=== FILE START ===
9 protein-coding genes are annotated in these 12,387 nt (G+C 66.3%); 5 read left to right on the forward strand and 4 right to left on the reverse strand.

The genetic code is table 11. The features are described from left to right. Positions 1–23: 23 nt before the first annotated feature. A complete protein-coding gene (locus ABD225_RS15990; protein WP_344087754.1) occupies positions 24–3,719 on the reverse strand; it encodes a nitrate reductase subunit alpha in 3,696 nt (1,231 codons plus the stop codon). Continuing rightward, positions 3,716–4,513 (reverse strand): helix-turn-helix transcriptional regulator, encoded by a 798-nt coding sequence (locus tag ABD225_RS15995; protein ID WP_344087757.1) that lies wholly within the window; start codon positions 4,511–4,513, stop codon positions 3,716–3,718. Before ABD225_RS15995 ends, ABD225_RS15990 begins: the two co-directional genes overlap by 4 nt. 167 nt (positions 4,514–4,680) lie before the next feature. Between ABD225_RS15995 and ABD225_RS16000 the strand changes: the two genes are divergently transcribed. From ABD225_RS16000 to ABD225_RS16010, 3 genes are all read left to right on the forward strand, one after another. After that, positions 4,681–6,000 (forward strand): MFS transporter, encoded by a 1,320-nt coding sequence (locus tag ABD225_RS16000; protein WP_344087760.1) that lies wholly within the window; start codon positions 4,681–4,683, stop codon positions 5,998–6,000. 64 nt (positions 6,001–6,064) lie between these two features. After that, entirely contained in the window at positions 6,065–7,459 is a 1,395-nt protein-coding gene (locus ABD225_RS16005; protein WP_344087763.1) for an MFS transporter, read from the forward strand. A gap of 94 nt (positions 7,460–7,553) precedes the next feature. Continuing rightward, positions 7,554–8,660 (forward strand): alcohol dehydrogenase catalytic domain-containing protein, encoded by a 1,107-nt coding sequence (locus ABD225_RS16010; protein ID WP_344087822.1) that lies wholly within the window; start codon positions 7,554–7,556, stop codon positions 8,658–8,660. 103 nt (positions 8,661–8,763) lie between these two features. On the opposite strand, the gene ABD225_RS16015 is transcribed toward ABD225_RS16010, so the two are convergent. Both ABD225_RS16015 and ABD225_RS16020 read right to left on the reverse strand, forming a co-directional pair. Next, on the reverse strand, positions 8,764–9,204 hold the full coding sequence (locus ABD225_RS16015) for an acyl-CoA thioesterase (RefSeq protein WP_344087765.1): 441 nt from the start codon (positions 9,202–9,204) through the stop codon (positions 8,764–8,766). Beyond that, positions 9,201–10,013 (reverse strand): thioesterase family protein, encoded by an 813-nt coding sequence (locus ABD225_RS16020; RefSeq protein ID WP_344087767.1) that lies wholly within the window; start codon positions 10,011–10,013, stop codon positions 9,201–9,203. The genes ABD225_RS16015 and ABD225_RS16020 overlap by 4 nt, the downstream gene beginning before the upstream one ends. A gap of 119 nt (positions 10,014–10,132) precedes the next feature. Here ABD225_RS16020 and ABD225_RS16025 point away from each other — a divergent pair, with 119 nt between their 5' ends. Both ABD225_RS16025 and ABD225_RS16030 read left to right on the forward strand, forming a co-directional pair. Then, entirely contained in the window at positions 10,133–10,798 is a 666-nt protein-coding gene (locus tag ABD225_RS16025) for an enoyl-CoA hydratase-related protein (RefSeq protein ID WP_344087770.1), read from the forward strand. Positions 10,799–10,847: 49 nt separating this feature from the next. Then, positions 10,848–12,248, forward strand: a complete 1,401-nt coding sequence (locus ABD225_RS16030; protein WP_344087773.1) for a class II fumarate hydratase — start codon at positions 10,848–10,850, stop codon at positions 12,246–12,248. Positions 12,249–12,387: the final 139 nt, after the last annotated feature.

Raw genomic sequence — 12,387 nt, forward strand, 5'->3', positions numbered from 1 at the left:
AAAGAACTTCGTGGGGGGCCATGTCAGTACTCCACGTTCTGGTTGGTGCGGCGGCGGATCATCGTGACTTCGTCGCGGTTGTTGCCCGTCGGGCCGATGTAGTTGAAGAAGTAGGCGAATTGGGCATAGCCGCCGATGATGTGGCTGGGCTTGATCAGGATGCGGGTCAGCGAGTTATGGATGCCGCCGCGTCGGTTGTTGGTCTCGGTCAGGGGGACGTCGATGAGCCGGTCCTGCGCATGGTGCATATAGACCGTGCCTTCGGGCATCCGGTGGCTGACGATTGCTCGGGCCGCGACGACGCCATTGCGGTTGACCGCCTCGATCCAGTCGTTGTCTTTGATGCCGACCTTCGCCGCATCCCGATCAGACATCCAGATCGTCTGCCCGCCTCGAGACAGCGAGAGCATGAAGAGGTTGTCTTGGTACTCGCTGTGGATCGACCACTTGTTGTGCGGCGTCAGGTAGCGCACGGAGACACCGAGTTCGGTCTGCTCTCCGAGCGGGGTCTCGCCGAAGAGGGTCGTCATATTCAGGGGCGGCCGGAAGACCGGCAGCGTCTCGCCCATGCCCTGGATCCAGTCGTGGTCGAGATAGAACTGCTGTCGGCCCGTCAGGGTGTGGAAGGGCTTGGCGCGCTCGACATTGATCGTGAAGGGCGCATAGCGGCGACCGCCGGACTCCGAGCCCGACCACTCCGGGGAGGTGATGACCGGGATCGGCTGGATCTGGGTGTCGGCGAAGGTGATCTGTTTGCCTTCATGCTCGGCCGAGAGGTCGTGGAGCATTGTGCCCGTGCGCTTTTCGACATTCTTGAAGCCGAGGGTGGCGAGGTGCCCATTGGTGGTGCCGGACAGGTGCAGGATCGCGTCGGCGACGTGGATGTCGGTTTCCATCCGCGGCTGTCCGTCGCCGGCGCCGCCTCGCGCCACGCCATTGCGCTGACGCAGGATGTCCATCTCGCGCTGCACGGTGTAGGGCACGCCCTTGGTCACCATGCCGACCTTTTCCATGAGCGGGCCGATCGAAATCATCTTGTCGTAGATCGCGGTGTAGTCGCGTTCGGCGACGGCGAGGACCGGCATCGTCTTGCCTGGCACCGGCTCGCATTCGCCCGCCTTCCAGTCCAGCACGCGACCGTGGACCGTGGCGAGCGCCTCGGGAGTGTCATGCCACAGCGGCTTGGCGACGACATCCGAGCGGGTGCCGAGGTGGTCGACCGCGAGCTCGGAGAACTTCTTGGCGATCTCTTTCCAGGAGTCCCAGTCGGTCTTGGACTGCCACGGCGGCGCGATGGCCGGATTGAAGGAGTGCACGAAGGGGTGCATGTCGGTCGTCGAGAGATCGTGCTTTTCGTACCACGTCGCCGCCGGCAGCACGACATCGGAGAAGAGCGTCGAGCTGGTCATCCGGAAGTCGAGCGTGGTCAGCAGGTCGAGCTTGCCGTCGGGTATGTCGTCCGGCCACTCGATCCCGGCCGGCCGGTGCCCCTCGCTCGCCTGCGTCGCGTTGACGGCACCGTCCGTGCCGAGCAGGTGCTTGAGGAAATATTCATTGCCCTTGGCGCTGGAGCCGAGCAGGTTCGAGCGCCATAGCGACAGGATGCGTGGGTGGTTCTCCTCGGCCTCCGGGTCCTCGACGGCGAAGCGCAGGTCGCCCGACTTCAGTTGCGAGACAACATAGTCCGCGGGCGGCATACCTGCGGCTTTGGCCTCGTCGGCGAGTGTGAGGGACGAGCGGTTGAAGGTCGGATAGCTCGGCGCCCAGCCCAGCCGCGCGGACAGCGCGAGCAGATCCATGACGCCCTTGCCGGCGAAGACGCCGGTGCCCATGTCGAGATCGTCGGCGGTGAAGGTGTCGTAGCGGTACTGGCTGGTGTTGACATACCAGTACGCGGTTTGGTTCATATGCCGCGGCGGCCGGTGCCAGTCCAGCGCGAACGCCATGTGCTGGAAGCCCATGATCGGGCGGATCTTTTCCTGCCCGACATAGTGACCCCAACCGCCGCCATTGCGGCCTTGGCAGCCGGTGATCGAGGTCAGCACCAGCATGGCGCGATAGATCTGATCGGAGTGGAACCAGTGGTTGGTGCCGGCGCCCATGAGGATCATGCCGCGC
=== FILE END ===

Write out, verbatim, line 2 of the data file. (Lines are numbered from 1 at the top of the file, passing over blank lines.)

The genetic code is table 11. The features are described from left to right. Positions 1–23: 23 nt before the first annotated feature. A complete protein-coding gene (locus ABD225_RS15990; protein WP_344087754.1) occupies positions 24–3,719 on the reverse strand; it encodes a nitrate reductase subunit alpha in 3,696 nt (1,231 codons plus the stop codon). Continuing rightward, positions 3,716–4,513 (reverse strand): helix-turn-helix transcriptional regulator, encoded by a 798-nt coding sequence (locus tag ABD225_RS15995; protein ID WP_344087757.1) that lies wholly within the window; start codon positions 4,511–4,513, stop codon positions 3,716–3,718. Before ABD225_RS15995 ends, ABD225_RS15990 begins: the two co-directional genes overlap by 4 nt. 167 nt (positions 4,514–4,680) lie before the next feature. Between ABD225_RS15995 and ABD225_RS16000 the strand changes: the two genes are divergently transcribed. From ABD225_RS16000 to ABD225_RS16010, 3 genes are all read left to right on the forward strand, one after another. After that, positions 4,681–6,000 (forward strand): MFS transporter, encoded by a 1,320-nt coding sequence (locus tag ABD225_RS16000; protein WP_344087760.1) that lies wholly within the window; start codon positions 4,681–4,683, stop codon positions 5,998–6,000. 64 nt (positions 6,001–6,064) lie between these two features. After that, entirely contained in the window at positions 6,065–7,459 is a 1,395-nt protein-coding gene (locus ABD225_RS16005; protein WP_344087763.1) for an MFS transporter, read from the forward strand. A gap of 94 nt (positions 7,460–7,553) precedes the next feature. Continuing rightward, positions 7,554–8,660 (forward strand): alcohol dehydrogenase catalytic domain-containing protein, encoded by a 1,107-nt coding sequence (locus ABD225_RS16010; protein ID WP_344087822.1) that lies wholly within the window; start codon positions 7,554–7,556, stop codon positions 8,658–8,660. 103 nt (positions 8,661–8,763) lie between these two features. On the opposite strand, the gene ABD225_RS16015 is transcribed toward ABD225_RS16010, so the two are convergent. Both ABD225_RS16015 and ABD225_RS16020 read right to left on the reverse strand, forming a co-directional pair. Next, on the reverse strand, positions 8,764–9,204 hold the full coding sequence (locus ABD225_RS16015) for an acyl-CoA thioesterase (RefSeq protein WP_344087765.1): 441 nt from the start codon (positions 9,202–9,204) through the stop codon (positions 8,764–8,766). Beyond that, positions 9,201–10,013 (reverse strand): thioesterase family protein, encoded by an 813-nt coding sequence (locus ABD225_RS16020; RefSeq protein ID WP_344087767.1) that lies wholly within the window; start codon positions 10,011–10,013, stop codon positions 9,201–9,203. The genes ABD225_RS16015 and ABD225_RS16020 overlap by 4 nt, the downstream gene beginning before the upstream one ends. A gap of 119 nt (positions 10,014–10,132) precedes the next feature. Here ABD225_RS16020 and ABD225_RS16025 point away from each other — a divergent pair, with 119 nt between their 5' ends. Both ABD225_RS16025 and ABD225_RS16030 read left to right on the forward strand, forming a co-directional pair. Then, entirely contained in the window at positions 10,133–10,798 is a 666-nt protein-coding gene (locus tag ABD225_RS16025) for an enoyl-CoA hydratase-related protein (RefSeq protein ID WP_344087770.1), read from the forward strand. Positions 10,799–10,847: 49 nt separating this feature from the next. Then, positions 10,848–12,248, forward strand: a complete 1,401-nt coding sequence (locus ABD225_RS16030; protein WP_344087773.1) for a class II fumarate hydratase — start codon at positions 10,848–10,850, stop codon at positions 12,246–12,248. Positions 12,249–12,387: the final 139 nt, after the last annotated feature.